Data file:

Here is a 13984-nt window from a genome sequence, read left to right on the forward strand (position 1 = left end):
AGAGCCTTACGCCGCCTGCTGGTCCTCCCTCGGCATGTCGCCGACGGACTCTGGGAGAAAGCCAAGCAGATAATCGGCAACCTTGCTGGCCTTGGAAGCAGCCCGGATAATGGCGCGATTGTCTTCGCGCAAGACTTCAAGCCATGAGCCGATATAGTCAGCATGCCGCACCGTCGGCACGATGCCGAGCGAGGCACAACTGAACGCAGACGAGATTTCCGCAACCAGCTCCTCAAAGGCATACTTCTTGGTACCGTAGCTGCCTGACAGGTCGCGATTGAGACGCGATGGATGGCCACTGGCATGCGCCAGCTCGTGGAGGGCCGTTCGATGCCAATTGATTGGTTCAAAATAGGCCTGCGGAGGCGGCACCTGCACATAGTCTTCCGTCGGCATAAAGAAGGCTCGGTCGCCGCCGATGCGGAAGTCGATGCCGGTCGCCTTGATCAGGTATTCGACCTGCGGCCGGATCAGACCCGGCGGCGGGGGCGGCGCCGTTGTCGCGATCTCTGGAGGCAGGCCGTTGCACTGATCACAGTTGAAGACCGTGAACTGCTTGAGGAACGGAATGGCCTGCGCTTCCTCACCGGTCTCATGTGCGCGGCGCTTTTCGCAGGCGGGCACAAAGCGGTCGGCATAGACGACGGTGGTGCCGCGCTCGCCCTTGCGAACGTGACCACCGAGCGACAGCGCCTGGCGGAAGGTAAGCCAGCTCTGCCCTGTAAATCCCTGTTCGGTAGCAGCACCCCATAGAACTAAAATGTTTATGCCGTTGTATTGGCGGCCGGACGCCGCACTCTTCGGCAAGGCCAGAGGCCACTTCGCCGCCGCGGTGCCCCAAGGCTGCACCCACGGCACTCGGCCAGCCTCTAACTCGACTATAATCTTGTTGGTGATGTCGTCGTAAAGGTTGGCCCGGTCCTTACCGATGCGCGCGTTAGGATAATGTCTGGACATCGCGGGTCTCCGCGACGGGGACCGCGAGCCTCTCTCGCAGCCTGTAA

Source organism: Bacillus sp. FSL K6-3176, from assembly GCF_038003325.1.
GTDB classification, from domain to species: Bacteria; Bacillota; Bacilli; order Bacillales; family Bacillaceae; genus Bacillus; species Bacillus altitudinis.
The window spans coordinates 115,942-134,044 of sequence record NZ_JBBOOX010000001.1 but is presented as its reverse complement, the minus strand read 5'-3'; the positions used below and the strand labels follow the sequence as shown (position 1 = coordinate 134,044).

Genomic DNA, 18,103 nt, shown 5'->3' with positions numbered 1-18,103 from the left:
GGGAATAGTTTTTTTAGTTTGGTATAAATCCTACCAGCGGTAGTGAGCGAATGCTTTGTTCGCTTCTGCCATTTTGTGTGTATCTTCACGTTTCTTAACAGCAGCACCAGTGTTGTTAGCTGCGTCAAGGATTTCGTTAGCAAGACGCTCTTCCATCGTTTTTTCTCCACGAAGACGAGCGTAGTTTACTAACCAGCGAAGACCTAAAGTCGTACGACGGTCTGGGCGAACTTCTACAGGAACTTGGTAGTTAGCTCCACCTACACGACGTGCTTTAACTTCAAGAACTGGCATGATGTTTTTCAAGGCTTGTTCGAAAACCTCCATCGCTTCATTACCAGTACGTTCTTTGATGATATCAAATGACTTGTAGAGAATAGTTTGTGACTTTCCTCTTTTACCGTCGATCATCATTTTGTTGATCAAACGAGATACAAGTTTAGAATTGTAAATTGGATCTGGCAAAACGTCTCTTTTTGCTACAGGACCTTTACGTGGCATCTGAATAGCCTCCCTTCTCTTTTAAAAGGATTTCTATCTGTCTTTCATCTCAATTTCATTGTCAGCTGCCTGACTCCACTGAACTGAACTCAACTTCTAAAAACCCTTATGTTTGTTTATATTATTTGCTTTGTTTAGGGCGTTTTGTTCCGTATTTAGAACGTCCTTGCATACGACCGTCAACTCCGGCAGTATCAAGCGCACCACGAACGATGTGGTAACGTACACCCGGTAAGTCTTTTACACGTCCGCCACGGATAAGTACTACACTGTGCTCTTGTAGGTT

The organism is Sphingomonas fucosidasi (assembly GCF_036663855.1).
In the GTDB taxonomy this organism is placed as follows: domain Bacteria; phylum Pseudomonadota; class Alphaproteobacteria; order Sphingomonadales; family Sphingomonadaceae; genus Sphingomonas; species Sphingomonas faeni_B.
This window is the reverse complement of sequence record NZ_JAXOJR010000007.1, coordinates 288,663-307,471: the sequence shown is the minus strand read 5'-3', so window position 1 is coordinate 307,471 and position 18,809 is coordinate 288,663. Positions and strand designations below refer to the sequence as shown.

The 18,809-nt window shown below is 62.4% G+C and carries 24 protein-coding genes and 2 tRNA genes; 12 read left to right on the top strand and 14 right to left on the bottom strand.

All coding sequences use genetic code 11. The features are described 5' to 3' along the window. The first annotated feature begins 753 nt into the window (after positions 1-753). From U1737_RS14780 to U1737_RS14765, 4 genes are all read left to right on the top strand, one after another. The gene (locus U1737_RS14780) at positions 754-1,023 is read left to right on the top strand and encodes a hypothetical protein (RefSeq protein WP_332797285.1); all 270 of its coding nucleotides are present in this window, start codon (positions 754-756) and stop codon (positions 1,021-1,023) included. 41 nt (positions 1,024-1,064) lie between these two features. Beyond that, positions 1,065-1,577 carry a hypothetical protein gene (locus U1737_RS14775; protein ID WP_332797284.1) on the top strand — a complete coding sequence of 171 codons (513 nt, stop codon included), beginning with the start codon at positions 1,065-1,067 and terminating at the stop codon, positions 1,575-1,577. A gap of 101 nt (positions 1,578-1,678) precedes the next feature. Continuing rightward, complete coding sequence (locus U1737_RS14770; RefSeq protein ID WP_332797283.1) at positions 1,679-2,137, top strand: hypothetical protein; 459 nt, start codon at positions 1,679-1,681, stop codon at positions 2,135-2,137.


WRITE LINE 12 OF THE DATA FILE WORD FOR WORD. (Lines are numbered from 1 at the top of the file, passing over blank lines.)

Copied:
All coding sequences use genetic code 11. The features are described 5' to 3' along the window. The first annotated feature begins 753 nt into the window (after positions 1-753). From U1737_RS14780 to U1737_RS14765, 4 genes are all read left to right on the top strand, one after another. The gene (locus U1737_RS14780) at positions 754-1,023 is read left to right on the top strand and encodes a hypothetical protein (RefSeq protein WP_332797285.1); all 270 of its coding nucleotides are present in this window, start codon (positions 754-756) and stop codon (positions 1,021-1,023) included. 41 nt (positions 1,024-1,064) lie between these two features. Beyond that, positions 1,065-1,577 carry a hypothetical protein gene (locus U1737_RS14775; protein ID WP_332797284.1) on the top strand — a complete coding sequence of 171 codons (513 nt, stop codon included), beginning with the start codon at positions 1,065-1,067 and terminating at the stop codon, positions 1,575-1,577. A gap of 101 nt (positions 1,578-1,678) precedes the next feature. Continuing rightward, complete coding sequence (locus U1737_RS14770; RefSeq protein ID WP_332797283.1) at positions 1,679-2,137, top strand: hypothetical protein; 459 nt, start codon at positions 1,679-1,681, stop codon at positions 2,135-2,137.